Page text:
[Date Prev][Date Next][Thread Prev][Thread Next][Date Index][Thread Index]

Re: Comments on draft-ietf-ipsec-rfc2402bis-03.txt based on SEND WG experiences

At 11:05 AM +0300 6/19/03, Pekka Nikander wrote:


>>>Is there any use for the AH as it is now specified?
>>Very little. But, that does not mean that one can redefine it and 
>>still have it be part of IPsec.
>Just out of curiosity: How do you define IPsec?  RFC2401?

RFC 2401 defines IPsec processing and semantics. ESP and AH are the 
two subscriber traffic protocols whose syntax is separately defined. 
We put the common processing and context discussion in 2401, to avoid 
repetition. I do not view AH and ESP as protocols that should be 
viewed outside of the context of 2401.

>>The SEND WG can create its own protocol, but there is no technical 
>>rationale for reusing the AH name. Reuse would only cause confusion.
>In my (in this case very) humble opinion, I think that the question
>of reusing the AH name depends on the intent of the protocol, not
>only on its syntax.  If the goal is the same, to provide integrity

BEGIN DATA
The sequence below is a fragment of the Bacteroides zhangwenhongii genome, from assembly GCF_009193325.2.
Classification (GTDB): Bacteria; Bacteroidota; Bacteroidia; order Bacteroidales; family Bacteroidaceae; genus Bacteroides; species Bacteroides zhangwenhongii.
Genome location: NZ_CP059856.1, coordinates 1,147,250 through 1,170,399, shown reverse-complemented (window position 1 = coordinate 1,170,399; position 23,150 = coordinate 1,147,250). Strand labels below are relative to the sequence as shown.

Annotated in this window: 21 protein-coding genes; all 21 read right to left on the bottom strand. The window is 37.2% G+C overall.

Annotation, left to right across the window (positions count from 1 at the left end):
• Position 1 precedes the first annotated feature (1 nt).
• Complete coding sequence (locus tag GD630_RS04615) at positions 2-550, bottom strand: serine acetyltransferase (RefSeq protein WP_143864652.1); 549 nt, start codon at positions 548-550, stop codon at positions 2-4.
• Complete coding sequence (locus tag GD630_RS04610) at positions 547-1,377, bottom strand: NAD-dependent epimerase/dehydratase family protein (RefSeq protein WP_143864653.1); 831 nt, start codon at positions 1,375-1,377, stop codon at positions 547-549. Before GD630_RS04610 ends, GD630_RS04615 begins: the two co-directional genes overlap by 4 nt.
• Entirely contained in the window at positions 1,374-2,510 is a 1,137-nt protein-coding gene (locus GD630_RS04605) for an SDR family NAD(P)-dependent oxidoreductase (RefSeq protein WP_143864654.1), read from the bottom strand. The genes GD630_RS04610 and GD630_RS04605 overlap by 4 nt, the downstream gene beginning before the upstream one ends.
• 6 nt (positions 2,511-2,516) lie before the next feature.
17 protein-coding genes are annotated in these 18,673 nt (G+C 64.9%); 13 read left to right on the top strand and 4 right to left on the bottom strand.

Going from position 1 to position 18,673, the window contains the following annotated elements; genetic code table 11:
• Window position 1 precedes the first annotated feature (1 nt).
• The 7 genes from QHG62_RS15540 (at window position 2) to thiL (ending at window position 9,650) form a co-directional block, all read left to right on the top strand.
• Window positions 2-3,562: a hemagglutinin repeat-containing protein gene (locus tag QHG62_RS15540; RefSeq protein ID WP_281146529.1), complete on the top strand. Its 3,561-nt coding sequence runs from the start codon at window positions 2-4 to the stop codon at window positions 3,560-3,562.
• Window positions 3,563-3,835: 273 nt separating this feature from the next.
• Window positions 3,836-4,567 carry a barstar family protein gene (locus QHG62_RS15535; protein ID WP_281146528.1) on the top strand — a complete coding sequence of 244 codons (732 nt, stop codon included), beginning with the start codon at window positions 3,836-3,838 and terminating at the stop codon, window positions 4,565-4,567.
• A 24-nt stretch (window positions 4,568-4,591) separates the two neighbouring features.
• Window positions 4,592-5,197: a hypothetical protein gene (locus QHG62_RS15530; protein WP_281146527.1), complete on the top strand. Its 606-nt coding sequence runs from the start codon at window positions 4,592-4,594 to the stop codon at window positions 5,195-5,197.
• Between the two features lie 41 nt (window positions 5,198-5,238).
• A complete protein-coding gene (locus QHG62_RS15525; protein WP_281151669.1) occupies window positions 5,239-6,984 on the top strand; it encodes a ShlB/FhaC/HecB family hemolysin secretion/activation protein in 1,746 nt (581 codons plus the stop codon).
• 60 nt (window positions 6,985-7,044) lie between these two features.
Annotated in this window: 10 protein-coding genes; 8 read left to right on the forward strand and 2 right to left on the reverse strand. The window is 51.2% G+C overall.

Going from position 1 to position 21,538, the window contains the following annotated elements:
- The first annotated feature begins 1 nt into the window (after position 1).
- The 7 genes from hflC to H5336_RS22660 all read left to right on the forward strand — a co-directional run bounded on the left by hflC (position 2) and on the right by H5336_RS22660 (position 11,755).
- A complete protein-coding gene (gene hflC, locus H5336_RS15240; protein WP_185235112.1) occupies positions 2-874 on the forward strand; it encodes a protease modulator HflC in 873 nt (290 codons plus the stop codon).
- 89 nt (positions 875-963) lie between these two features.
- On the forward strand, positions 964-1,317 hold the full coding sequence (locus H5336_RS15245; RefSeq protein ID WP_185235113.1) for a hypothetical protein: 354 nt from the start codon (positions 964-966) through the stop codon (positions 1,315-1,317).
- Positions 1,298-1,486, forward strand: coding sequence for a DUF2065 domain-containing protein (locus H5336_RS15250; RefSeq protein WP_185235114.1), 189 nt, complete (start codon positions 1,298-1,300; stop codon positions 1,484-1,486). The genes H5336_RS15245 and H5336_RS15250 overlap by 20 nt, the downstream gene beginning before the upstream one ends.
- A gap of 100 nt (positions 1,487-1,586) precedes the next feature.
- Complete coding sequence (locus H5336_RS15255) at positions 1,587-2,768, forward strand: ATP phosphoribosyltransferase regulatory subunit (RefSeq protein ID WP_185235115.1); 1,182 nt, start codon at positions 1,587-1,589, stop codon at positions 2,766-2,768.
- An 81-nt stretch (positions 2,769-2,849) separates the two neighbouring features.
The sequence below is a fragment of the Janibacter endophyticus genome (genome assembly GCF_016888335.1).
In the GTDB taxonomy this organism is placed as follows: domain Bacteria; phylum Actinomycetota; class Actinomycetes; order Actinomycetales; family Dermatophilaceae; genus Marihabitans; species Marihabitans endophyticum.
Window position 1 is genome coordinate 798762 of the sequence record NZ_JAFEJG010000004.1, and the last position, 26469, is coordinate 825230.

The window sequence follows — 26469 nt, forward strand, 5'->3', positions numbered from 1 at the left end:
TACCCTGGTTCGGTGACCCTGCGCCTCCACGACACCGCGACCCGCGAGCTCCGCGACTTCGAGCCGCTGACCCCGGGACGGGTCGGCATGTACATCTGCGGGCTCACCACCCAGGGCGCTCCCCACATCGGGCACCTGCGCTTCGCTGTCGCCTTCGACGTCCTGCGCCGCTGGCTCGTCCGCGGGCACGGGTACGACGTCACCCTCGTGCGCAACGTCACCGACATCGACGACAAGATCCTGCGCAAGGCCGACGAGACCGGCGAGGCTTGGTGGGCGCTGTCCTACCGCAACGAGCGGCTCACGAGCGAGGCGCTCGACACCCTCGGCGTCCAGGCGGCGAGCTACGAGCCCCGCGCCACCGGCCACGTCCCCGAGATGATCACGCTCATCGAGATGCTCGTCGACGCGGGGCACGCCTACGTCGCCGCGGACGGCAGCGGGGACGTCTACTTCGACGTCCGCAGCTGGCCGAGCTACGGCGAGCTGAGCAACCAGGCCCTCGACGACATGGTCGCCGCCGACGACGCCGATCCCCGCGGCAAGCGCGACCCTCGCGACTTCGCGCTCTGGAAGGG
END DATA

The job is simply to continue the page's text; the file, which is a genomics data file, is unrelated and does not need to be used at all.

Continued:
>and data origin authentication for the whole IP packet, including the
>immutable or predictable header fields, then I think that the protocol
>could and should be called AH.  If it uses public key crypto, and
>thereby creates (conceptual) Security Associations that are associated
>with the source of the packet rather than the destination, even for
>unicast, that does not change the intent.
>OTOH, I do agree that embedding KMP functionality into the AH header
>does not sound that good an idea.  However, it did not appear to me how
>to separate the KMP functionality before I started to implement the
>current SEND proposal.

Embedding key management data in the transit traffic headers is what 
SKIP proposed a long time ago. The IPsec WG spent over 2 years 
arguing about this before we adopted IKE.

>AH has a long history.  I think it would be better to return to the
>some early goals of AH rather than to deprecate it and start anew.

Some of the early goals are no longer relevant, e.g., because of the 
advent of integrity-only ESP.